Party autonomy is very prevalent in arbitration proceedings, even before the dispute commences. In a contractual clause, the parties can agree to resolve any disputes by arbitration and decide how many arbitrators should be appointed, where the arbitration should take place and which arbitral institution should administer the arbitration. The parties are therefore able to exert a level of control over a future dispute which can give them a sense of security in the event a dispute arises.
The ability to control certain matters in a dispute is psychologically significant. It provides the much needed confidence and security that the parties need in entering into a contract but also, when a dispute arises they know (to a certain extent) what to expect. A well drafted arbitration clause will enable the parties to refer the matter to arbitration smoothly and usually appoint an arbitrator of their choice to determine their case, a process that is not available in traditional court litigation.
Flexibility in the arbitration process also means that party autonomy is prevalent throughout the course of arbitration proceedings. For example, most arbitral institutional rules provide a mechanism to allow parties to opt for expedited proceedings depending on the amount in dispute and certain other conditions. Many arbitral institutions are constantly seeking to improve their facilities and processes in order to make arbitrations more efficient and meeting the needs of the parties involved. In the last few years, virtual hearings have become readily available in arbitration to cater for Covid restrictions whilst virtual court hearings are still uncommon in many jurisdictions (including Thailand).
virtual hearings have become readily available in arbitration to cater for Covid restrictions whilst virtual court hearings are still uncommon in many jurisdictions (including Thailand).
The following diagram illustrates how arbitration can affect our circle of control, influence and concern:
Current status of arbitration in Thailand
Notwithstanding the positive attributes of arbitration proceedings, arbitration is still not a common method of dispute resolution in Thailand. There are many reasons for this, but one reason is that there still appears to be a lack of awareness about what arbitration means or entails for commercial entities in Thailand. As explained above, people crave certainty and stability in times of turmoil or conflict; hence, they often tend to default to the traditional dispute resolution mechanism they are familiar with when they encounter a dispute i.e. the Thai Courts.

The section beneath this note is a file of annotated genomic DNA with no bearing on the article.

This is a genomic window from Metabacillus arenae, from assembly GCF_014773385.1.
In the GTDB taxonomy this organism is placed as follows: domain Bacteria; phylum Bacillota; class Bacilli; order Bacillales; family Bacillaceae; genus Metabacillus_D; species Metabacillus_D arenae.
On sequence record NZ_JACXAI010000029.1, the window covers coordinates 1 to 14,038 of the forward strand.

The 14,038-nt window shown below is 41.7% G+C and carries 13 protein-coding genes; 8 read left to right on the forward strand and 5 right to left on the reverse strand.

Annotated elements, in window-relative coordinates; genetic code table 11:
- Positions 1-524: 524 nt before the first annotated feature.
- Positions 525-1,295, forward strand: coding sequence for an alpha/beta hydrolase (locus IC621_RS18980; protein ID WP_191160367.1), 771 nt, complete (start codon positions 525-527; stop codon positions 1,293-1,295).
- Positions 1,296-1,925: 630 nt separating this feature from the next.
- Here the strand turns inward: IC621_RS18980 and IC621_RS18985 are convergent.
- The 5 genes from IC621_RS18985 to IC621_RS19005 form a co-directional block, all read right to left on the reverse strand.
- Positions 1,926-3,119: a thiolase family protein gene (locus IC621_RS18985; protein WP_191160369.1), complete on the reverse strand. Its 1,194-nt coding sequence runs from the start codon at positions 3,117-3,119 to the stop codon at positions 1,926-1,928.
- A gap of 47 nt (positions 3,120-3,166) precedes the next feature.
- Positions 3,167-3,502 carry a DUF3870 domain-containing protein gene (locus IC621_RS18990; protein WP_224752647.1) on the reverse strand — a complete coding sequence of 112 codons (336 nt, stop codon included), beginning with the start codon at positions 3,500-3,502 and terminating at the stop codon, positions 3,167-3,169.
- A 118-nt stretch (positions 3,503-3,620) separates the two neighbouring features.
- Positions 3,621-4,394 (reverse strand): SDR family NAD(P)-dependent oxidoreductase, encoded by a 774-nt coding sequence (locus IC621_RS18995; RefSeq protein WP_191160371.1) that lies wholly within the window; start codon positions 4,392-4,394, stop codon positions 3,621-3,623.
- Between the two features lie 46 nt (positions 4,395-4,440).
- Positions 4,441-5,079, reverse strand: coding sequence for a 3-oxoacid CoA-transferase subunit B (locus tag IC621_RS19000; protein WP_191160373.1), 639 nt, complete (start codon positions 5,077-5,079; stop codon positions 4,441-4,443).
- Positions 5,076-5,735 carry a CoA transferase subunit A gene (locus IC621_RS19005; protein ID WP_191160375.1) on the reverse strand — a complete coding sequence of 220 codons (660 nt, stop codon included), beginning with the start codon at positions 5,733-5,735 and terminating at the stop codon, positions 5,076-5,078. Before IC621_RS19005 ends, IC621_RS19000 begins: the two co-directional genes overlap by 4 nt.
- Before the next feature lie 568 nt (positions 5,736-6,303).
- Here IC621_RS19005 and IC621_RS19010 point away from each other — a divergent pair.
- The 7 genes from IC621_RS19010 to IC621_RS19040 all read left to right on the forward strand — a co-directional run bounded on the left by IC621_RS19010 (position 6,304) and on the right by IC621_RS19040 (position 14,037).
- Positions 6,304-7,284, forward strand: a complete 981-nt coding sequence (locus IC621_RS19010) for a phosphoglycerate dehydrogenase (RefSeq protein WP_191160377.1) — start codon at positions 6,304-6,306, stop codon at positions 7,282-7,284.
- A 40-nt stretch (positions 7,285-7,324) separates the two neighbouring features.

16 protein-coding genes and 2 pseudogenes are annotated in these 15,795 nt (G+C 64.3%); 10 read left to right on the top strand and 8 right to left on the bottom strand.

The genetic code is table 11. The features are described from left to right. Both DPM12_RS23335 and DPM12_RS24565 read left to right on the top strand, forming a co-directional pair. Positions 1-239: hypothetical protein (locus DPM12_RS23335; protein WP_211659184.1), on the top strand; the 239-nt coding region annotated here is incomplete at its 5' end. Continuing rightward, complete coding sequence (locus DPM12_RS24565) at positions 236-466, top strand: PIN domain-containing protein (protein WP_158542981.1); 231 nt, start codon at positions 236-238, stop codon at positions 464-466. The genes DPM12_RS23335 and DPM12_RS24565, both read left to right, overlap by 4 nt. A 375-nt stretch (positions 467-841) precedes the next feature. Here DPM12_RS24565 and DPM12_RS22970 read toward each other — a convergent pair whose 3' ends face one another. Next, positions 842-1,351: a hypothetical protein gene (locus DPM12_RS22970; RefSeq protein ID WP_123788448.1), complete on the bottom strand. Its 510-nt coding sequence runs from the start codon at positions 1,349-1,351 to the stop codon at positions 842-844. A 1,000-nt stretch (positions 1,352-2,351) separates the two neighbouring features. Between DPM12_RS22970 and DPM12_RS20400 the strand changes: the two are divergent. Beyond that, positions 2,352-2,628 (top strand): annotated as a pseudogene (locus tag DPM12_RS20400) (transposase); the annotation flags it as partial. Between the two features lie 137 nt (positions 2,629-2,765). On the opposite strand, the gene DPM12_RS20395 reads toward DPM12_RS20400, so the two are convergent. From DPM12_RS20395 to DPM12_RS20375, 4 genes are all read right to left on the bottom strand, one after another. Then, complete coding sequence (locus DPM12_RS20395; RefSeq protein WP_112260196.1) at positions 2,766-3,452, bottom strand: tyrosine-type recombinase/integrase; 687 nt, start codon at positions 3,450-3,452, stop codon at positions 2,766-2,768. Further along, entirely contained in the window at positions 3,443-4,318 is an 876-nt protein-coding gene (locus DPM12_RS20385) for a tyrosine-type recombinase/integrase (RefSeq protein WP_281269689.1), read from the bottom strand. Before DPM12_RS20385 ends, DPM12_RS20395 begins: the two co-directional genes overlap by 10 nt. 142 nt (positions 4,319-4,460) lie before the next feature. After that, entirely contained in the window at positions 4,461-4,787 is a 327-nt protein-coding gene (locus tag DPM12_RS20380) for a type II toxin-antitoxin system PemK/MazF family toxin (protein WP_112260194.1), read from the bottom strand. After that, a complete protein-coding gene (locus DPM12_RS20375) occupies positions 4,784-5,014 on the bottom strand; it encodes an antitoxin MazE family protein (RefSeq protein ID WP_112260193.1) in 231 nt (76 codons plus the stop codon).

That said, positive steps are being taken in Thailand to promote arbitration.
Firstly, there have been developments in the past several years which have made it easier for foreign arbitrators and representatives to work in Thailand. The amendments to the Arbitration Act in Thailand in 2019 enables a foreign arbitrator or representative who has been appointed in arbitrations in Thailand to request a “Certificate” from government agencies or organisations in Thailand (such as the Thai Arbitration Institute (“TAI”) or Thailand Arbitration Center (“THAC”)). The Certificate allows a foreign arbitrator or representative to obtain a work permit in Thailand and reside in Thailand for a specific period to work on a specific case. Another positive development is the extension of “Smart Visas” to highly skilled professionals in Alternative Dispute Resolution, including arbitrators and arbitration practitioners. A Smart Visa has additional privileges compared to a general visa including an exemption to obtain a work permit and the ability for the Smart Visa’s spouse and children to stay and work in Thailand (with certain conditions). These are welcome changes in increasing party autonomy for those wishing to appoint foreign arbitrators or representatives in their arbitrations.
Secondly, the Thai courts have started to show a more pro-arbitration stance, by upholding arbitral awards and dismissing spurious challenges to the enforcement of arbitral awards. In Thailand, a ground that is often utilised by the losing party to set aside an arbitral award or object to the enforcement of the arbitral award, is that the enforcement of the arbitral award would be contrary to public policy. However, there have been a number of Supreme Court decisions which have upheld arbitral awards on the bases that intervening with the award would be contrary to the objectives to resolve the dispute by arbitration, the arbitral tribunal had discretion to consider the facts of the case, and the court could not repeatedly review the arbitral tribunal’s discretion on the admissibility and weight of evidence.  The most high-profile case which demonstrated a major movement in terms of pro-arbitration in Thailand is the case between Hopewell Holdings Limited and the Thai Ministry of Transport and the State Railway of Thailand, in which the Supreme Administrative Court reinstated the arbitral award in favour of Hopewell, despite the other parties being a State or State-related entities.